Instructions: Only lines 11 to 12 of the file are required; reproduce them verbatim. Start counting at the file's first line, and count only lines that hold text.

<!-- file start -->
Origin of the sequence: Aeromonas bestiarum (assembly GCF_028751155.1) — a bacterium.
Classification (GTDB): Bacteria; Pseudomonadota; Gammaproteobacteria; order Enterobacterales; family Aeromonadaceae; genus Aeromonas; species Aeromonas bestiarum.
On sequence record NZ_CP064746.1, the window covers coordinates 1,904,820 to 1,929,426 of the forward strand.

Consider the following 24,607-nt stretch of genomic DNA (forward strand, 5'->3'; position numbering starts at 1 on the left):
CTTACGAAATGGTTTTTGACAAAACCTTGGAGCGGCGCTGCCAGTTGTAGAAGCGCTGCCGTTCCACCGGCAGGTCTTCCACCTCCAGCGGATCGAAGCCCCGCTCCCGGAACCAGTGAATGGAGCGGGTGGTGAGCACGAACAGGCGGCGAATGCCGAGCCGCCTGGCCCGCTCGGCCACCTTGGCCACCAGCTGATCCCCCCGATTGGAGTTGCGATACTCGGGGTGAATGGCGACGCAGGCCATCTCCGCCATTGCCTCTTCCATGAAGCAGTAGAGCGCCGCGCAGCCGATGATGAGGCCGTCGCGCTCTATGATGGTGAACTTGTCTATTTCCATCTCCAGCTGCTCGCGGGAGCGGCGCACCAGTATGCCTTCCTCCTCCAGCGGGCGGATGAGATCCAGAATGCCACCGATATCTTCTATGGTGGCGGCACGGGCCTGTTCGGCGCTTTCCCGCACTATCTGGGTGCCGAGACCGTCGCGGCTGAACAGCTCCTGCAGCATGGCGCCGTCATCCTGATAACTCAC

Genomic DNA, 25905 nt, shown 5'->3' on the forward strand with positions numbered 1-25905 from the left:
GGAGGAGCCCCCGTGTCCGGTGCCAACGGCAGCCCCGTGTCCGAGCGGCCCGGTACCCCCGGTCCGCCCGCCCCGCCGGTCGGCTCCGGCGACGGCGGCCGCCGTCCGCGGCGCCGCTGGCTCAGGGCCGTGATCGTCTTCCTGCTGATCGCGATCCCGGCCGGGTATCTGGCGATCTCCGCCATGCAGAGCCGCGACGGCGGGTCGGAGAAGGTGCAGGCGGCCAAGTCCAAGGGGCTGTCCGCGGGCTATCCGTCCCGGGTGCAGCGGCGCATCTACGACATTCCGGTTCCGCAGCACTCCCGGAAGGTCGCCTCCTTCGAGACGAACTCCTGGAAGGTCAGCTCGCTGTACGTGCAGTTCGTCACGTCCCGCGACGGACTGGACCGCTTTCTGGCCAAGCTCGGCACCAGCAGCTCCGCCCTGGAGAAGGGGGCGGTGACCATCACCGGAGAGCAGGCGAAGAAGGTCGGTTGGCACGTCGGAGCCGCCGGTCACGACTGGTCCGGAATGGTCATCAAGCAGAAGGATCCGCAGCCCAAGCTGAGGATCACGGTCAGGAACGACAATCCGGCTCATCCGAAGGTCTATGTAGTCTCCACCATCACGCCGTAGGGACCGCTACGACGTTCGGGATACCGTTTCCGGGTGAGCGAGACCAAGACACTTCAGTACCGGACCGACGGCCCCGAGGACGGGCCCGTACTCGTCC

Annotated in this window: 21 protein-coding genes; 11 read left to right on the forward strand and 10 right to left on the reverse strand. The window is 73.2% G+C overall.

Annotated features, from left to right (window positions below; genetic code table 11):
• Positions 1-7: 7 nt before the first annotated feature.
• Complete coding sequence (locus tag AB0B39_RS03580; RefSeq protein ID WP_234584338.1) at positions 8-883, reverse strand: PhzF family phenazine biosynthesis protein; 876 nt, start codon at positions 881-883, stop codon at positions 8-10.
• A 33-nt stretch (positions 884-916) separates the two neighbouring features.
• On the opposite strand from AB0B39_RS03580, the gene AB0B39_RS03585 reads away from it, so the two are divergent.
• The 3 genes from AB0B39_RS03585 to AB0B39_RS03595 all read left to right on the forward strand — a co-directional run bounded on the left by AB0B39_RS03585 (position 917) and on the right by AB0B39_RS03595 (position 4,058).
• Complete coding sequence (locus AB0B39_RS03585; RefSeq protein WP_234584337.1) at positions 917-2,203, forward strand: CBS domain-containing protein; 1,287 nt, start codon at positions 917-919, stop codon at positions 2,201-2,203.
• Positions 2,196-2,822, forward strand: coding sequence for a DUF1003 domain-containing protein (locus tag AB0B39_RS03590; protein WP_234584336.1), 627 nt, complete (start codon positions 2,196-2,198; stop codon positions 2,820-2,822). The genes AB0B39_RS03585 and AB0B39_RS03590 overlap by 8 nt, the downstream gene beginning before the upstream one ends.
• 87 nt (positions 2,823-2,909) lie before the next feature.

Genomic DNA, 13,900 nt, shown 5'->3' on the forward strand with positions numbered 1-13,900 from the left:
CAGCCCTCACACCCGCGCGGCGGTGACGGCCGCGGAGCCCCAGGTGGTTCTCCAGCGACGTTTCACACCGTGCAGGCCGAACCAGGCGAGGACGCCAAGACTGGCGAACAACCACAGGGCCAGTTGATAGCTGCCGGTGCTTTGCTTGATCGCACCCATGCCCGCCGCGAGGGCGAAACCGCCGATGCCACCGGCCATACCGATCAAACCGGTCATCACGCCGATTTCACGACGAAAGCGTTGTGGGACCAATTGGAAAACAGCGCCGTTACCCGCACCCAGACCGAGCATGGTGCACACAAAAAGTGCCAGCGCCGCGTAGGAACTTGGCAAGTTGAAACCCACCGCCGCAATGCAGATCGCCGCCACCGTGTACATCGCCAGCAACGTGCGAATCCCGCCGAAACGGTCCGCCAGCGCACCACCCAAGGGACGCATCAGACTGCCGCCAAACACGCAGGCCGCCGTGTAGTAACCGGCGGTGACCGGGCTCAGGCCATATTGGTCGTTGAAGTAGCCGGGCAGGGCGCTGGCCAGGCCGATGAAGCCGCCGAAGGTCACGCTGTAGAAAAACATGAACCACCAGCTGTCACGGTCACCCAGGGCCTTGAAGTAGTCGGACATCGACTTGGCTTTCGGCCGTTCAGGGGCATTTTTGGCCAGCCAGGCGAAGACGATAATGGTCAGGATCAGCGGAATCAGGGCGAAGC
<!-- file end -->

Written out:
• Complete coding sequence (locus tag AB0B39_RS03580; RefSeq protein ID WP_234584338.1) at positions 8-883, reverse strand: PhzF family phenazine biosynthesis protein; 876 nt, start codon at positions 881-883, stop codon at positions 8-10.
• A 33-nt stretch (positions 884-916) separates the two neighbouring features.